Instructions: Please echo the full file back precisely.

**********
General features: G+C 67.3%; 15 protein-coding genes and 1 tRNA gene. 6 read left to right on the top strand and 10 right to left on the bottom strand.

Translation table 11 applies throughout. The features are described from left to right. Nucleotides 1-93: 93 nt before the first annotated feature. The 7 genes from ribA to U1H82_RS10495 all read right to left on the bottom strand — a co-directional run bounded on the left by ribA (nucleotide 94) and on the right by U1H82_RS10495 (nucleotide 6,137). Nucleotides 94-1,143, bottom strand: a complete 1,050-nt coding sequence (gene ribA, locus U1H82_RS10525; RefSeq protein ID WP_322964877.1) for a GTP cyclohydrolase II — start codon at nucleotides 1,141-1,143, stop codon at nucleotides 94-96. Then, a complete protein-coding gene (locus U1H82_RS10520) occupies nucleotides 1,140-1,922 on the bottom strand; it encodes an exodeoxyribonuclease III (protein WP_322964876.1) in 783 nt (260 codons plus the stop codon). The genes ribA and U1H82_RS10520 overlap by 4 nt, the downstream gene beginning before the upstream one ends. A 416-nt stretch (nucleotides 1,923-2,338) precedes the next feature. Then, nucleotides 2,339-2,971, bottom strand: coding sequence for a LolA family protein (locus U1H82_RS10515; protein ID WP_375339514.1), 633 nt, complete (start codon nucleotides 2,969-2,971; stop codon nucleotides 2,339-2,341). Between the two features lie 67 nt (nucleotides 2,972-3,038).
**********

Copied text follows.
General features: G+C 67.3%; 15 protein-coding genes and 1 tRNA gene. 6 read left to right on the top strand and 10 right to left on the bottom strand.

Translation table 11 applies throughout. The features are described from left to right. Nucleotides 1-93: 93 nt before the first annotated feature. The 7 genes from ribA to U1H82_RS10495 all read right to left on the bottom strand — a co-directional run bounded on the left by ribA (nucleotide 94) and on the right by U1H82_RS10495 (nucleotide 6,137). Nucleotides 94-1,143, bottom strand: a complete 1,050-nt coding sequence (gene ribA, locus U1H82_RS10525; RefSeq protein ID WP_322964877.1) for a GTP cyclohydrolase II — start codon at nucleotides 1,141-1,143, stop codon at nucleotides 94-96. Then, a complete protein-coding gene (locus U1H82_RS10520) occupies nucleotides 1,140-1,922 on the bottom strand; it encodes an exodeoxyribonuclease III (protein WP_322964876.1) in 783 nt (260 codons plus the stop codon). The genes ribA and U1H82_RS10520 overlap by 4 nt, the downstream gene beginning before the upstream one ends. A 416-nt stretch (nucleotides 1,923-2,338) precedes the next feature. Then, nucleotides 2,339-2,971, bottom strand: coding sequence for a LolA family protein (locus U1H82_RS10515; protein ID WP_375339514.1), 633 nt, complete (start codon nucleotides 2,969-2,971; stop codon nucleotides 2,339-2,341). Between the two features lie 67 nt (nucleotides 2,972-3,038).